A pharmacist by trade, he spends most days feverishly analyzing mountains of data to develop business insights for his employer, Alcon, a company under the umbrella of Novartis, the leading Swiss pharma group. Vikas is passionate about using technology to improve patient care. Accenture forecasts digital health solutions could save the healthcare sector $100 billion over four years in the US alone.
The Lancaster University Management School has helped him transition from health practitioner to business manager. Vikas has previously worked across India for Johnson & Johnson and Merck, two global healthcare leaders.
What were you most passionate about in your role at Alcon and in healthcare more generally?
Learning new things every day, which will eventually benefit patients in need.
The healthcare industry keeps me excited and motivated to deliver my best, because I am part of an industry which brings better healthcare technology to doctors, and eventually to patients.
And for me to do my bit in this ever-evolving, fast-moving and vibrant industry, I need to ensure that whichever work I do is of high quality. And this can be done only by upgrading and acquiring new skills. So it’s learning at every level which keeps me passionate in this industry.
Alcon gave me an opportunity to further develop my data analytics and recommendation building skills. This required analyzing and building insights from a lot of complex data from multiple resources.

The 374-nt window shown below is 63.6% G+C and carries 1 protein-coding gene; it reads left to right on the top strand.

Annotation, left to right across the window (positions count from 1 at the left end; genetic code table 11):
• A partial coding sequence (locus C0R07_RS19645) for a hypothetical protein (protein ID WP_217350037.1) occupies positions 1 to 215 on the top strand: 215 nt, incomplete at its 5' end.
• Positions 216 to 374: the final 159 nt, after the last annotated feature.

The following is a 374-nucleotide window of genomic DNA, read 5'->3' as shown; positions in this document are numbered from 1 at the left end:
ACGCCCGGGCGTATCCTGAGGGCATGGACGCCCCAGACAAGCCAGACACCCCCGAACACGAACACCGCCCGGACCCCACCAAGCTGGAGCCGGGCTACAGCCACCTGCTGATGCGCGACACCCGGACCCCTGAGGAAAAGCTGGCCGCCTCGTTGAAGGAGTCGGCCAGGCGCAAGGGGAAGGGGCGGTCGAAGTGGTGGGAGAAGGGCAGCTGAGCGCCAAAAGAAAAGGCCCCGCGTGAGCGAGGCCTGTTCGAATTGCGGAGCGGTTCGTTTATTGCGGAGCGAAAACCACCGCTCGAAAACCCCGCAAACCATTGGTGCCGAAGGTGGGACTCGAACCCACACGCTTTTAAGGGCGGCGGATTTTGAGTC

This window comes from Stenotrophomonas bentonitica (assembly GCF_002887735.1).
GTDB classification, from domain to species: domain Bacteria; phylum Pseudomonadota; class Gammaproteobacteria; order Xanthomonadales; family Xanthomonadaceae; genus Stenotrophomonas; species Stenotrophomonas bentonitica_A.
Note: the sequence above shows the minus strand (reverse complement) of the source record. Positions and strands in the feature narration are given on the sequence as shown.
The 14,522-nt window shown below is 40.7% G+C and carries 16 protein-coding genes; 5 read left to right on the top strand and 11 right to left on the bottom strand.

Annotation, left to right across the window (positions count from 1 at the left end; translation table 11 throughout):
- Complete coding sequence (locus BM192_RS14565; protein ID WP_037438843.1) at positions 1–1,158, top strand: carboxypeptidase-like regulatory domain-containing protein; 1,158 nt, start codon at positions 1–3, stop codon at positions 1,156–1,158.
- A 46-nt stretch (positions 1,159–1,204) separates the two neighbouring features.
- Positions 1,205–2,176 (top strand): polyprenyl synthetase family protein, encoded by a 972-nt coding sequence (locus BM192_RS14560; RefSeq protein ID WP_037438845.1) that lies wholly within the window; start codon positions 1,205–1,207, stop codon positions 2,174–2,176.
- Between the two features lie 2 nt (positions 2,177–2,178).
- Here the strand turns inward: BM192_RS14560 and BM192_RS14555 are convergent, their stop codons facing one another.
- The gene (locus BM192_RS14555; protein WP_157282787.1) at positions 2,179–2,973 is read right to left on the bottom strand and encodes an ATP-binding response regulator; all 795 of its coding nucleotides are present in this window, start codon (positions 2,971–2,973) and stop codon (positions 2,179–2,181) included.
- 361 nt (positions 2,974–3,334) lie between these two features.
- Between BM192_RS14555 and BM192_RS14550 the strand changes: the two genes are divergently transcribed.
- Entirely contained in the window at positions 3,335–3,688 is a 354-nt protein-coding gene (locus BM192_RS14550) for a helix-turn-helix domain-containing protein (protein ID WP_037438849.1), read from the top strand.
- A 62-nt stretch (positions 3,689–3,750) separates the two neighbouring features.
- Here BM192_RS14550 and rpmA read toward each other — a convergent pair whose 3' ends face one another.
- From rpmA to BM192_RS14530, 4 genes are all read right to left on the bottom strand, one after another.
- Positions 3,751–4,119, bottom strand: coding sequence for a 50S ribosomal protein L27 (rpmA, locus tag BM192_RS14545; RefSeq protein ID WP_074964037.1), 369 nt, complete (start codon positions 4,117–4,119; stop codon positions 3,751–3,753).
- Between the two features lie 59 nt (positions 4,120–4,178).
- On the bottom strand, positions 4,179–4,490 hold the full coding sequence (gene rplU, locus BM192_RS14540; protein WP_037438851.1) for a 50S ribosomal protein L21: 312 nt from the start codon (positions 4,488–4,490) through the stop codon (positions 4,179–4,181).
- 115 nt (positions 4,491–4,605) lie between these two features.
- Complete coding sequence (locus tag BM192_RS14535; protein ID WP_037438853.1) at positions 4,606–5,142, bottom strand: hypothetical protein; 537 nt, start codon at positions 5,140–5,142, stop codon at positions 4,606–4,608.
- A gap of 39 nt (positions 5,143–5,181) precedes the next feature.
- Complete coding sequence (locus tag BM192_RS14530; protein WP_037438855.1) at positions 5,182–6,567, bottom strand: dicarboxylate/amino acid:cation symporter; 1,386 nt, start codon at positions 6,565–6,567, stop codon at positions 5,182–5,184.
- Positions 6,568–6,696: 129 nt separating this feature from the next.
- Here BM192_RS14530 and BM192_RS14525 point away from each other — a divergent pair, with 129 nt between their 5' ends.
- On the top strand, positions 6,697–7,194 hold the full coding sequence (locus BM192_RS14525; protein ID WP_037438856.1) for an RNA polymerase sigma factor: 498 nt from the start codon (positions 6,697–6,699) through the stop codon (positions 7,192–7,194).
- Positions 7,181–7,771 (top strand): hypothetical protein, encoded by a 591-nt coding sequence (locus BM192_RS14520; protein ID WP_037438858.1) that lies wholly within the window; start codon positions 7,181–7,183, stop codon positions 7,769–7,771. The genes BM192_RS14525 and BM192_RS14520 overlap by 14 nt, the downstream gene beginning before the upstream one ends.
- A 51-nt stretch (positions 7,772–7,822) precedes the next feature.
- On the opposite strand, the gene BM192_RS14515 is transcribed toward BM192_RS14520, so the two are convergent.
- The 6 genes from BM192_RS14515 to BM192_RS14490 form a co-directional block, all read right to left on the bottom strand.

What makes an MBA a good fit with the healthcare industry?
Three things which drive healthcare industry recruiters to select top b-school MBAs like ones from Lancaster are:
1) MBAs are trained to reach granularity using academic, qualitative and quantitative research.
2) MBAs have excellent presentation skills and can reach out to a large audience with logic and criticality.
3) MBAs aren’t shy to reach out and learn new things. And their ability to do so is quite mature.
How has your MBA benefited your career development?
I am now eligible for a lot of job roles for which I was ineligible earlier, like project manager and regional commercial manager, which require project management skills, and being a part of multilingual and multicultural teams.
What made the Lancaster MBA stand out?
Every MBA student would agree that they joined a globally-recognized MBA to gain career progression. The Lancaster MBA is living up well to that challenge.
It is very well recognized in the corporate world, because of its rank in the Financial Times, Economist and Forbes MBA rankings, which gives employers a sense of surety when hiring from the school. Employers like Novartis, TCS, Microsoft, Grant Thornton, L’Oreal, Alcimed, PwC, and EY are hiring Lancaster MBAs.
The careers team is very supportive and proactive in helping students find placements. They help them them build connections with industry experts and alumni.
What do Lancaster MBAs get up to at the weekend?
Lancaster MBAs are known to integrate work and social life very well (thanks to the master-classes by Kevin Roberts – the CEO of Saatchi & Saatchi). So they generally party hard on weekend nights, spend time with family and friends during the day, participate in volunteering events, or go for an off-campus city exploration. I think it all depends on the mood, weather and pre-planning they have done.
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